Some general guidance already exists under California case law. The Horiike decision relied on prior appellate decisions (Field v. Century 21 and Assilzadeh v. California Federal Bank) to support its ruling. These decisions along with the Salahutdin v. Valley of California decision form the basis for the jury instruction (CACI 4107) regarding fiduciary obligations. This instruction states, among other things, that the “facts that a broker must learn, and the advice and counsel required of the broker, depend on the following factors: (1) the facts of the transaction; (2) the knowledge and experience of the client; (3) the questions asked by the client; (4) the nature of the property; and (5) the terms of sale.”
An assessment of these factors may not turn solely on identifying a client’s needs and wants. While a client’s needs and wants may impact and/or be impacted by these factors, these factors may require some knowledge of a client’s concerns, past experiences, risk tolerance, and any number of other issues that may cause a client to purchase property and may affect how they make decisions relating to that purchase.
So, one question for 2018 and beyond is whether it is time to reconsider a buyer questionnaire. Can a questionnaire assist an agent in not only determining a buyer’s needs and wants but also the other factors that California law identifies as having an impact on meeting the fiduciary obligation to a client? There are multiple ways in which an agent can determine these material facts; a buyer’s questionnaire may be one way that could be considered.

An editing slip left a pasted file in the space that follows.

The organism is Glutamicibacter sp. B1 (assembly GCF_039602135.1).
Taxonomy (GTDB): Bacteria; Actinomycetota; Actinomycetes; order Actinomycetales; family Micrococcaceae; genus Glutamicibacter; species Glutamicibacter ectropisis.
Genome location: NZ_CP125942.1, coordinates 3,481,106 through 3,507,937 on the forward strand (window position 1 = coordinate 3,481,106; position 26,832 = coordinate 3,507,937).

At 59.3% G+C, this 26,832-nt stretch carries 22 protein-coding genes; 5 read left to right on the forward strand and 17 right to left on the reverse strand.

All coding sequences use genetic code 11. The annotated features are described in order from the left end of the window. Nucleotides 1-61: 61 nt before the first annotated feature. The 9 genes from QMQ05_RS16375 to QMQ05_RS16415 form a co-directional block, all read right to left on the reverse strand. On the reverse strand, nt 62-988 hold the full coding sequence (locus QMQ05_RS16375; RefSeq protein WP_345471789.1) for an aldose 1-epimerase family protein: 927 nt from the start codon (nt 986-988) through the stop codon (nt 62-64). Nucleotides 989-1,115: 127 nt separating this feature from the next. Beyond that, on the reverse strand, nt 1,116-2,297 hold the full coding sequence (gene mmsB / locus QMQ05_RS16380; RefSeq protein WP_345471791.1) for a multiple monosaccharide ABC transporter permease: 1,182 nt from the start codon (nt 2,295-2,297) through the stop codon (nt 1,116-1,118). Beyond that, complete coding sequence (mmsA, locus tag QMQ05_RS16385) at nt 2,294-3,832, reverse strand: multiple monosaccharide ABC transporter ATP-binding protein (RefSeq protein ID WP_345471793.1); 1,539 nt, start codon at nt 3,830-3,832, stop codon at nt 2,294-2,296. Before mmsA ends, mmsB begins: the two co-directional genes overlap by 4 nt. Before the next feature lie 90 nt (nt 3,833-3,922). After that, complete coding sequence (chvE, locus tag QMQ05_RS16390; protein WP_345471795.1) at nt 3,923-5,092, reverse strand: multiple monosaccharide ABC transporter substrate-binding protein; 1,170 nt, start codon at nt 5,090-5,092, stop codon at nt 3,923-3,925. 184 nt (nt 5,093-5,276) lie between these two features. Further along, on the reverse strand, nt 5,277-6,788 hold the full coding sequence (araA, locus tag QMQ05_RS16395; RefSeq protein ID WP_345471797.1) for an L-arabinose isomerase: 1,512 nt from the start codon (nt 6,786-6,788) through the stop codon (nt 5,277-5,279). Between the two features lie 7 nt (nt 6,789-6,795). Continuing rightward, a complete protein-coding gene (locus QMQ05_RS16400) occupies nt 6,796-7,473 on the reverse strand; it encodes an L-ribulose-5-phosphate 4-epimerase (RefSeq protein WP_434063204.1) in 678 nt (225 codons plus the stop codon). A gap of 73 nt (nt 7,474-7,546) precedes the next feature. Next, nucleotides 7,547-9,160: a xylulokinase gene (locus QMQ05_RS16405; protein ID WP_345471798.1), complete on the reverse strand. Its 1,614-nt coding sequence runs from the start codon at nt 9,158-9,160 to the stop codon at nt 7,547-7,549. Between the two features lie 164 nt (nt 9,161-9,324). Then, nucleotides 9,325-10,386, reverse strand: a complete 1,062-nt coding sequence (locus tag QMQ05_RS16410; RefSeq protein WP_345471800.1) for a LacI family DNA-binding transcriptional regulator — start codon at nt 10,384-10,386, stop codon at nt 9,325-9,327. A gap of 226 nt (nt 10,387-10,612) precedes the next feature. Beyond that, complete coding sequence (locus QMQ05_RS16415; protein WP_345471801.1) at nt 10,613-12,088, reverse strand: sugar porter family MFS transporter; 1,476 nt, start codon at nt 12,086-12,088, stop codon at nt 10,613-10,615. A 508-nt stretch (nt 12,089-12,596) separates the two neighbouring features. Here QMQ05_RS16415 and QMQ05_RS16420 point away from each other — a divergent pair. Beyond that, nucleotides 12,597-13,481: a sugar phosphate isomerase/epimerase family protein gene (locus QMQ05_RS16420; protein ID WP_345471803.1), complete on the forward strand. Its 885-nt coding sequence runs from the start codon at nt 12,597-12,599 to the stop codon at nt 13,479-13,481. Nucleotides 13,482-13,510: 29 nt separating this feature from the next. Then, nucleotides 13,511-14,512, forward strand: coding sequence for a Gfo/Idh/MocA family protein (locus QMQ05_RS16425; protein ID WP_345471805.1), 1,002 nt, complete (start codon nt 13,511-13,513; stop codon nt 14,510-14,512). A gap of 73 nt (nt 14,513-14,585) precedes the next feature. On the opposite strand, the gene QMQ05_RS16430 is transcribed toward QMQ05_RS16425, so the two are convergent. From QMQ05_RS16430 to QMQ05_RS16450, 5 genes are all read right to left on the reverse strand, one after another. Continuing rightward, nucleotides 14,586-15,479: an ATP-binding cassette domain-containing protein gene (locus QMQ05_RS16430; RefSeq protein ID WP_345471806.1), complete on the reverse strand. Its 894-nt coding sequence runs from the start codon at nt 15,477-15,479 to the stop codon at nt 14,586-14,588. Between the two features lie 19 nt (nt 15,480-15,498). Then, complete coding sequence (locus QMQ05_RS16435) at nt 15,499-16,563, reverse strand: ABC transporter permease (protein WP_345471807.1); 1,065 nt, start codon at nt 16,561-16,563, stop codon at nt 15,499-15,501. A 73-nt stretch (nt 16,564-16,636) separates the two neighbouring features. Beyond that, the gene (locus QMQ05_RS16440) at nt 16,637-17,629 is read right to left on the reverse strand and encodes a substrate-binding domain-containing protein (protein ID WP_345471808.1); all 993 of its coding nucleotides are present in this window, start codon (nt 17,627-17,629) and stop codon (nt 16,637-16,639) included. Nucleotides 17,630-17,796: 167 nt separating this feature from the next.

My perspective on this subject is influenced by the fact that I am a lawyer who tends to view things from a risk-management perspective on behalf of my broker and agent clients. Brokers and agents tend to view these issues from a sales perspective. The problem is whether a balance can be reached between these two perspectives to create a practical means of meeting the standard set by the court. I believe that such a balance can be reached. I believe that any negative connotation with a questionnaire can be handled by how and why the questionnaire is presented to a client and how one explains why the information being sought will allow an agent to better represent their client and will allow the client to make a more informed decision. Using a questionnaire may also assist in setting realistic goals and expectations for the client.
The overriding issue is what information is being sought in the questionnaire. Any questionnaire that is used must balance information that is potentially important to the decision-making process against information that may invade a client’s privacy. What information is included also has to take into consideration any disclosure issues raised by the potential of a dual agency. The questionnaire that my colleagues and I drafted approximately 15 years ago still exists and is ready for use. The threshold issue is whether the industry is ready to start using a buyer questionnaire. Please give me your feedback, and I will provide the results of that feedback in next month’s article.